As summarized in the July 9, 2021 King & Spalding Client Alert, President Biden issued an executive order on July 9, 2021 designed to enhance competition across multiple sectors of the U.S. economy.1Executive Order on Promoting Competition in the American Economy, The White House Briefing Room (July 9, 2021), available at https://www.whitehouse.gov/briefing-room/presidential-actions/2021/07/09/executive-order-on-promoting-competition-in-the-american-economy/. One of the order’s key areas of focus is the employment market and workers’ “freedom to switch jobs or negotiate a higher wage.”2Id. at Section 1.
In seeking to address these goals, the order targets three issues: 1) wage collusion, 2) employee non-compete clauses “and other clauses or agreements that may unfairly limit worker mobility,” and 3) “unfair occupational licensing restrictions.”3Id. at Section 5. Significantly, the order does not require agencies to issue specific rules but instead “encourage[s]” 1) the DOJ and FTC “to consider” revising the 2016 Antitrust Guidance for Human Resource Professionals (“2016 Guidance”) to combat wage collusion, 2) the FTC to use its rulemaking authority to “curtail the unfair use” of non-compete and related clauses, and 3) the FTC to issue rules to “address” unfair licensing. The Treasury Department’s Office of Economic Policy must issue a report within six months evaluating competition in the labor market.
Despite the lack of rulemaking mandates, the order comes in the wake of increased antitrust enforcement in the labor market over the last five years, especially with regard to no-poach agreements. Although the order does not specifically call out no-poach agreements, such agreements likely fall within other “agreements that may unfairly limit worker mobility.”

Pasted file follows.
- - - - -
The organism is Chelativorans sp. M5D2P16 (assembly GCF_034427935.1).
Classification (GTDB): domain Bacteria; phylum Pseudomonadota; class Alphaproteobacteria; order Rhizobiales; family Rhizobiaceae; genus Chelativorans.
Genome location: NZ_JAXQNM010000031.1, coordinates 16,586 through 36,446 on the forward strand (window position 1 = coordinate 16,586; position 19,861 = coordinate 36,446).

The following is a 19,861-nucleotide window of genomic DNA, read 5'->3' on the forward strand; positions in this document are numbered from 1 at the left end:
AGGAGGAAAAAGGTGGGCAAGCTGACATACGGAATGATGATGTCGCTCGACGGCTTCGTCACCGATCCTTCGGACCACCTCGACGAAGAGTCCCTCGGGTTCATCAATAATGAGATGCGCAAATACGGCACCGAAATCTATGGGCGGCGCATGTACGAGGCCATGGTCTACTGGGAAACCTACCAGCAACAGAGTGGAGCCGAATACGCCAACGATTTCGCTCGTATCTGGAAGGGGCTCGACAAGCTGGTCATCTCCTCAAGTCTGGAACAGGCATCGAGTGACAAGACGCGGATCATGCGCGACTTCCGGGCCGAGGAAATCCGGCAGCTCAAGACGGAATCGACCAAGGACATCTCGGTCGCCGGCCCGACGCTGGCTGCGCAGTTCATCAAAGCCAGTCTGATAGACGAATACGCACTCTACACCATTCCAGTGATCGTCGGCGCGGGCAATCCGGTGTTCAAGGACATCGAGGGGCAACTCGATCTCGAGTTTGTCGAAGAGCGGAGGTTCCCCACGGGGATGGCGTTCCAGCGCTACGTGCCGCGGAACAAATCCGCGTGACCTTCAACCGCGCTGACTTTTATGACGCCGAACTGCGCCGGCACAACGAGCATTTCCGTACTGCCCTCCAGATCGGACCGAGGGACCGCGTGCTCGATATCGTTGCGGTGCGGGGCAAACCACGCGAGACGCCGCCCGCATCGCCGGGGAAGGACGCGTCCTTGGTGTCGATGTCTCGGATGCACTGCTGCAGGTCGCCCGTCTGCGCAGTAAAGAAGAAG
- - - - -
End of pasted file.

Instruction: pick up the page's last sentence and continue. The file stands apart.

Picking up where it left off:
As described in prior King & Spalding client alerts about DOJ’s first and second no-poach investigations and first criminal wage-fixing complaint, the 2016 Guidance promised to prosecute “naked” no-poach agreements. DOJ also entered civil lawsuits, filed amicus briefs in private suits, and issued the first criminal no-poach indictment in 2020.
The impact of the order on the use of labor markets remains to be seen. Federal oversight of non-compete clauses and other restrictive covenants would represent a significant change; historically, states have regulated such employment clauses. In addition, although the FTC does have rulemaking authority, it rarely exercises it. Nevertheless, the current Commission, headed by recently appointed Chair Lina Khan, has signaled that it likely will take a more aggressive overall approach to enforcement, including using its rulemaking powers. The Commission’s withdrawal of the FTC’s 2015 Section 5 enforcement statement may be an initial step in this direction.4The 2015 Statement set forth a more restrictive view of FTC’s Section 5 enforcement authority, significantly reducing standalone Section 5 enforcement actions. See Statement of Chair Lina M. Khan Joined by Commissioner Rohit Chopra and Commissioner Rebecca Kelly Slaughter on the Withdrawal of the Statement of Enforcement Principles Regarding “Unfair Methods of Competition” Under Section 5 of the FTC Act, available at https://www.ftc.gov/system/files/documents/public_statements/1591498/final_statement_of_chair_khan_joined_by_rc_and_rks_on_section_5_0.pdf.
Given this uncertainty, employers should begin reviewing their employment agreements to identify, evaluate, and prioritize non-competes and other restrictive covenants. Employers should continue monitoring FTC and DOJ enforcement actions as well as the scope and direction of the Treasury Department’s labor market report in six months’ time.